Thanks to Rapid Electronics, who very kindly sponsored us 70% of the parts we needed for 40 robot kits, we were able to offer the shonkbot workshop for only £5 per person at the Bristol Mini Maker Faire 2015.
Here’s what 40 kits look like
A table full of happy makers
Tuesday 4th August. Doors will open from 6.30pm for a 7pm start. 10 tickets available.
Build your own drawing robot! This robot was developed by a team at Bristol Hackspace to teach beginners that it’s not so hard to make a robot.
We ran 2 young people’s workshops for the most recent digimakers
, and now we’re doing it again for the general public.
The £10 robot can be built by a beginner in an hour, and forms a platform for further robotic experimentation. After you’ve built the robot, you’ll have a chance to program it to draw something different. The robot will be yours to take away.
Thanks to an amazing team effort from Richard S, Libby, Barney and Zak (am I missing anyone else?), the Shonkbot (our attempt at a cheap and easy to make robot) has developed into a great workshop. The team got a chance to test the robot out with children aged between 8 and 13 at DigiMakers this weekend.
Participants worked with cheap and widely available parts:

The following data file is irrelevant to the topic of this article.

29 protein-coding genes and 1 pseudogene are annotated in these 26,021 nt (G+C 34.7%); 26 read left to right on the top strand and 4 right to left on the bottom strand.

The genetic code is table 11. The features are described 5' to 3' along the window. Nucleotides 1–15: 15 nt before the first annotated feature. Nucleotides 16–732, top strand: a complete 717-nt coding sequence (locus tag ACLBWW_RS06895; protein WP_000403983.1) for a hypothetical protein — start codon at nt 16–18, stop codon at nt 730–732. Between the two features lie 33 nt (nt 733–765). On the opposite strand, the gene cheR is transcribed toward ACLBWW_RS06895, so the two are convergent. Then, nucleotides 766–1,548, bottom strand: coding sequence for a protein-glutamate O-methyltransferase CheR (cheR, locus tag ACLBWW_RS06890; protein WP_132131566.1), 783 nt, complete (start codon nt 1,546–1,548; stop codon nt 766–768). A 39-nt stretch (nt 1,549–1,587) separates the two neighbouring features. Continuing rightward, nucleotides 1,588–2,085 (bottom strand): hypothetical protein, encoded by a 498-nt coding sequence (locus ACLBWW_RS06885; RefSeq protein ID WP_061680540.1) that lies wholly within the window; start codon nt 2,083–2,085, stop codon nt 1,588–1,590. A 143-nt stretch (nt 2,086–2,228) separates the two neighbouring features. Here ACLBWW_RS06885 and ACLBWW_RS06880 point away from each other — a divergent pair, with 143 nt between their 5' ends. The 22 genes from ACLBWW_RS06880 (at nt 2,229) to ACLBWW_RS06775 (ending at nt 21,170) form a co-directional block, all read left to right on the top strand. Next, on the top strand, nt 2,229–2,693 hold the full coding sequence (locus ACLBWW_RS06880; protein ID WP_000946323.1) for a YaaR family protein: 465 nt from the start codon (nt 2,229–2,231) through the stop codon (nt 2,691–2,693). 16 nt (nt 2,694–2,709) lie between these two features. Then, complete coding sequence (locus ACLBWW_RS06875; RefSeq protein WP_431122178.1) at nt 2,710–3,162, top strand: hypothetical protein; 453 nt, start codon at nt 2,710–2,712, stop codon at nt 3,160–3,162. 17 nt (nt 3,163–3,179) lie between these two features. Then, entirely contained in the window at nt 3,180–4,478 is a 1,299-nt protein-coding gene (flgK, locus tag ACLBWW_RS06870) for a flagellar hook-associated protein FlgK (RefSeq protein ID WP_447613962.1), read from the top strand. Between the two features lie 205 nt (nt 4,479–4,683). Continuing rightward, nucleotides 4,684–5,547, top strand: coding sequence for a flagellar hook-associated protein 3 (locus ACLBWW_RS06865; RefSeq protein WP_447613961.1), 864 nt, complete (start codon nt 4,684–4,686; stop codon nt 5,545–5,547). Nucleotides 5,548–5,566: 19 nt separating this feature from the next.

Followed some (still improving) instructions:
And used plenty of hot glue to create their Shonkbots:
At the end of the workshop, all participants had successfully created their robots. Some had added the more advanced obstacle avoidance components.
Even though the kits ended up at £15 (our original target was £5), all of them were bought to be taken home and reprogrammed!
Check the rest of the photos here and here. Instructions and code are on the github.
Great work team Shonkbot!
After Makerfaire 2015
we were really impressed with how much time and effort had gone into lots of projects. Really polished and professional looking demos.
This is great, but it can also be off putting for beginners who might feel unable to get started.
So we want to answer that by developing a £5 robot that is quite bodged together.
Probably based on a shrimp kit, using steppers or dc geared motors and a CD for a base.
To keep it accessible we won’t be using any PCBs or anything laser cut.